The unit is also fiddly to set up because of the interaction between controls, and the subtle but audible differences between every switch position. There is no 'ideal' setting, as the most appropriate signal processing is very dependent on the programme material and its position within a mix. In this respect, the Aardscape is much like an equaliser or compressor, and I found using it while tracking gave rather unpredictable results at the mixdown stage.

The unit does precisely what it is claimed to do — the question is how much you like what it does!

While I appreciate that the tape saturation effect the Aardscape is emulating is conventionally achieved by recording very hot signals onto multitrack tape, I think that the unit produces better results if signals are processed at the mixdown stage, when the saturation quality is easier to judge. Perhaps greater experience with the unit would allow appropriate settings to be selected at the track‑laying stage, but the user should be aware that excessive use on too many tracks will tend to create a very fatiguing sound and could give the impression of a badly recorded track, rather than an effectively processed one!

The Aardscape certainly adds harmonic distortion to the signal path — a fact made very obvious when you pass a sinusoidal tone through the system. Even at very low input levels (‑18 to ‑24dB on the input meter), the harmonic distortion is quite evident. In bygone days, I would have rejected any analogue tape machine that bent the signal this much at such a low level...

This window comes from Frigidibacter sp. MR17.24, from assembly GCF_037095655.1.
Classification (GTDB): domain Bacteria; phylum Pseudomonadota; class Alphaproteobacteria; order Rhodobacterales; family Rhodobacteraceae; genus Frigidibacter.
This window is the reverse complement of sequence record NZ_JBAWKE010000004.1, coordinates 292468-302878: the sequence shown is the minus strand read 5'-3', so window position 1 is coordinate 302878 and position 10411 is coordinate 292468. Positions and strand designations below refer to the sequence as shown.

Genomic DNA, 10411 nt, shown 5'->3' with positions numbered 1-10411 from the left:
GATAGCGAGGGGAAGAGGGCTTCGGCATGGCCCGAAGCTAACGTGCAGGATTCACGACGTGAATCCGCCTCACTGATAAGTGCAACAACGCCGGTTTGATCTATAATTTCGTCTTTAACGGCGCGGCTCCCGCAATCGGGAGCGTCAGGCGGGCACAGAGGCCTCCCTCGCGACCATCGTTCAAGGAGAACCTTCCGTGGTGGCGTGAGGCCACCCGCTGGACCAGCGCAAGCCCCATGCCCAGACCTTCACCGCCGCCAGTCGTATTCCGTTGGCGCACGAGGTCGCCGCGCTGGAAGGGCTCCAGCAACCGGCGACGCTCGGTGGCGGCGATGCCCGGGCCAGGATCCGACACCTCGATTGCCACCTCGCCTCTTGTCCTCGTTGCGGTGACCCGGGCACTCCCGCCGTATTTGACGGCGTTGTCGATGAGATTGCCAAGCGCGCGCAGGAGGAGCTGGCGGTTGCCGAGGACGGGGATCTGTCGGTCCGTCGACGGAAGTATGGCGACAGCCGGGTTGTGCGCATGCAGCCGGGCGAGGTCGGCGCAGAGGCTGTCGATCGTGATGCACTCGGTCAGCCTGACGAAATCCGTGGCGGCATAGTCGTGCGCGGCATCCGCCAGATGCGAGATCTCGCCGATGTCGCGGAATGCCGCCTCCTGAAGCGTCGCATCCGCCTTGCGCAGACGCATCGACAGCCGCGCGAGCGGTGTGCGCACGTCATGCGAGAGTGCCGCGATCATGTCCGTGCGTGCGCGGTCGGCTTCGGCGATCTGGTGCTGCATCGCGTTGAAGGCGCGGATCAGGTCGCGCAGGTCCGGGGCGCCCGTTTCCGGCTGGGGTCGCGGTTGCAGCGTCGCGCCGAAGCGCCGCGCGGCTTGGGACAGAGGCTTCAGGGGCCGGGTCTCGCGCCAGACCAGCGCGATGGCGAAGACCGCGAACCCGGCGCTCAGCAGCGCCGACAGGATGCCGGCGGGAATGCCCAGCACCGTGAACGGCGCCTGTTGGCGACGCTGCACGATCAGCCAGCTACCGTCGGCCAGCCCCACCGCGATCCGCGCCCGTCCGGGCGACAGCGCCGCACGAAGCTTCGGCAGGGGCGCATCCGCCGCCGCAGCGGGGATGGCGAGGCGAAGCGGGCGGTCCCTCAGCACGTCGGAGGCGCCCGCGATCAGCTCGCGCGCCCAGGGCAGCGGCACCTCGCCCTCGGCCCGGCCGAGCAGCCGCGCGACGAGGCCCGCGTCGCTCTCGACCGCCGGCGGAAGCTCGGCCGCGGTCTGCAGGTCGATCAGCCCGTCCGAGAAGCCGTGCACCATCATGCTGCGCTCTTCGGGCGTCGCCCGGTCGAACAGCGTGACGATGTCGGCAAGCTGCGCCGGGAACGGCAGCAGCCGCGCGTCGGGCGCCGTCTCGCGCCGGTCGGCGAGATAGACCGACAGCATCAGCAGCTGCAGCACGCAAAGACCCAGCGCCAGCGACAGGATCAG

The saturation effect becomes stronger and more obvious with higher input levels, the quality changing with the Saturation switch and Warmth controls. The Aardscape is particularly effective in thickening drums or percussion, but I'm not so keen on its use with vocals or most other harmonically complex instruments. As Aardvark's own handbook states, "Every engineer is different and has their own taste", so it's probably worth testing the Aardscape yourself to make up your own mind about its usefulness in your application. I can confirm that the unit does precisely what it is claimed to do, so the question is how much you like what it does!

Quality Controls

The unit was rather less impressive via its balanced connections, as there was a very pronounced increase in electronic noise — to the extent that the unit was unusable in this mode. After checking with the manufacturers, I discovered that the problem was thought to be a fault condition not typical of 'normal' units. However, this was the second sample of the Aardscape I've had for review, and the first was rejected because of similar, but worse, problems. I strongly recommend that before purchasing an Aardscape, you test it very thoroughly, as it seems that quality testing at the factory, or reliability in shipping, may be a problem.

The Aardscape is the kind of product that some users will swear by, while others will find it little more than an interesting diversion. As I mentioned earlier, the whole raison d'être of the Aardscape is to add the kind of distortion obtained by overdriving analogue tape — a creative and effective technique on certain instruments or sounds — but one of the key advantages of digital recording (as far as I am concerned) is a freedom from exactly this kind of distortion, allowing a closer fidelity to the sonic characteristics of the original instrumentation. So the usefulness and appropriateness of the Aardscape is very much a personal decision.


  • Does all that it is supposed to... if you like that kind of thing!


  • The process is very dependent on personal taste.
  • Over‑use can result in a fatiguing sound.
  • Questionable reliability.


A powerful signal processor which effectively replicates the odd‑order harmonic distortion characteristics of severely overdriven analogue tape recording. Slightly fiddly to set up, but with a useful range of processing qualities.